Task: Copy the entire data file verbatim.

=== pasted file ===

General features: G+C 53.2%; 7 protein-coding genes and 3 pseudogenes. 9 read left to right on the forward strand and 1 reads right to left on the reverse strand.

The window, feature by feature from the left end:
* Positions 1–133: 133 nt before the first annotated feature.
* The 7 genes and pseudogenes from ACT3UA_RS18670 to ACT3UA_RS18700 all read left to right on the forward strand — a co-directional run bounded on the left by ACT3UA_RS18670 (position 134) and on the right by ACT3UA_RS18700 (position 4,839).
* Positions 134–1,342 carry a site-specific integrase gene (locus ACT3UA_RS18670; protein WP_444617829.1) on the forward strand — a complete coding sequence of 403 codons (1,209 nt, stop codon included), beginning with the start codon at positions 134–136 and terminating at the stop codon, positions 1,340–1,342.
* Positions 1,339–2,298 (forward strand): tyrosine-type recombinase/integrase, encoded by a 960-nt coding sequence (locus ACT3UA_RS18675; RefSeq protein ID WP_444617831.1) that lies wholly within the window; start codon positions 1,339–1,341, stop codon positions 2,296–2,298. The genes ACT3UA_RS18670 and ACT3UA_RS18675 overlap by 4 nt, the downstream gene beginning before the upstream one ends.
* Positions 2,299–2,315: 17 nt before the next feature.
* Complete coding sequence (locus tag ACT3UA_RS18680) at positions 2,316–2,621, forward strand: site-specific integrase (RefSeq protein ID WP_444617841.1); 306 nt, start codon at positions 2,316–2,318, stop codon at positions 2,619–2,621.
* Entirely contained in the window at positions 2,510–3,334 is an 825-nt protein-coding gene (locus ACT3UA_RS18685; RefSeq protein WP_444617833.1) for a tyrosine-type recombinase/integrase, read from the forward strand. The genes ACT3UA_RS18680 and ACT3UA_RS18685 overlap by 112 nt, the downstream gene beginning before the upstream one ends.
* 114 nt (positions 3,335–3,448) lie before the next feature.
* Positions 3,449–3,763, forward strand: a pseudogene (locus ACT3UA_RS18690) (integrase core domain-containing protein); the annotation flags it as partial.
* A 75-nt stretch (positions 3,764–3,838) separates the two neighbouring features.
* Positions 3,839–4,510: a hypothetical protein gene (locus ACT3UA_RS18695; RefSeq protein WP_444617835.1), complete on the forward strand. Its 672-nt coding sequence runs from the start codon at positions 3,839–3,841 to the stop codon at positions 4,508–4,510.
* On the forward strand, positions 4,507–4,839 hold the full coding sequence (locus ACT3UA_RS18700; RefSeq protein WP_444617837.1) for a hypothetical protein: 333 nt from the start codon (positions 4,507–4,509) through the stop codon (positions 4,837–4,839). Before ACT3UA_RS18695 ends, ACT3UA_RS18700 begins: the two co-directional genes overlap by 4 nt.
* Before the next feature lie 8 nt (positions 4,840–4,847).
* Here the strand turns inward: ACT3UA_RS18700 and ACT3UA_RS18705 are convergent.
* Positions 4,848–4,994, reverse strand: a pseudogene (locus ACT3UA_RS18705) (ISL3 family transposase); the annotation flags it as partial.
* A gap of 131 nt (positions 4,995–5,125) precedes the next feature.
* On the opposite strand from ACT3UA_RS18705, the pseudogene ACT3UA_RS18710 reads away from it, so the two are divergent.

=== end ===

General features: G+C 53.2%; 7 protein-coding genes and 3 pseudogenes. 9 read left to right on the forward strand and 1 reads right to left on the reverse strand.

The window, feature by feature from the left end:
* Positions 1–133: 133 nt before the first annotated feature.
* The 7 genes and pseudogenes from ACT3UA_RS18670 to ACT3UA_RS18700 all read left to right on the forward strand — a co-directional run bounded on the left by ACT3UA_RS18670 (position 134) and on the right by ACT3UA_RS18700 (position 4,839).
* Positions 134–1,342 carry a site-specific integrase gene (locus ACT3UA_RS18670; protein WP_444617829.1) on the forward strand — a complete coding sequence of 403 codons (1,209 nt, stop codon included), beginning with the start codon at positions 134–136 and terminating at the stop codon, positions 1,340–1,342.
* Positions 1,339–2,298 (forward strand): tyrosine-type recombinase/integrase, encoded by a 960-nt coding sequence (locus ACT3UA_RS18675; RefSeq protein ID WP_444617831.1) that lies wholly within the window; start codon positions 1,339–1,341, stop codon positions 2,296–2,298. The genes ACT3UA_RS18670 and ACT3UA_RS18675 overlap by 4 nt, the downstream gene beginning before the upstream one ends.
* Positions 2,299–2,315: 17 nt before the next feature.
* Complete coding sequence (locus tag ACT3UA_RS18680) at positions 2,316–2,621, forward strand: site-specific integrase (RefSeq protein ID WP_444617841.1); 306 nt, start codon at positions 2,316–2,318, stop codon at positions 2,619–2,621.
* Entirely contained in the window at positions 2,510–3,334 is an 825-nt protein-coding gene (locus ACT3UA_RS18685; RefSeq protein WP_444617833.1) for a tyrosine-type recombinase/integrase, read from the forward strand. The genes ACT3UA_RS18680 and ACT3UA_RS18685 overlap by 112 nt, the downstream gene beginning before the upstream one ends.
* 114 nt (positions 3,335–3,448) lie before the next feature.
* Positions 3,449–3,763, forward strand: a pseudogene (locus ACT3UA_RS18690) (integrase core domain-containing protein); the annotation flags it as partial.
* A 75-nt stretch (positions 3,764–3,838) separates the two neighbouring features.
* Positions 3,839–4,510: a hypothetical protein gene (locus ACT3UA_RS18695; RefSeq protein WP_444617835.1), complete on the forward strand. Its 672-nt coding sequence runs from the start codon at positions 3,839–3,841 to the stop codon at positions 4,508–4,510.
* On the forward strand, positions 4,507–4,839 hold the full coding sequence (locus ACT3UA_RS18700; RefSeq protein WP_444617837.1) for a hypothetical protein: 333 nt from the start codon (positions 4,507–4,509) through the stop codon (positions 4,837–4,839). Before ACT3UA_RS18695 ends, ACT3UA_RS18700 begins: the two co-directional genes overlap by 4 nt.
* Before the next feature lie 8 nt (positions 4,840–4,847).
* Here the strand turns inward: ACT3UA_RS18700 and ACT3UA_RS18705 are convergent.
* Positions 4,848–4,994, reverse strand: a pseudogene (locus ACT3UA_RS18705) (ISL3 family transposase); the annotation flags it as partial.
* A gap of 131 nt (positions 4,995–5,125) precedes the next feature.
* On the opposite strand from ACT3UA_RS18705, the pseudogene ACT3UA_RS18710 reads away from it, so the two are divergent.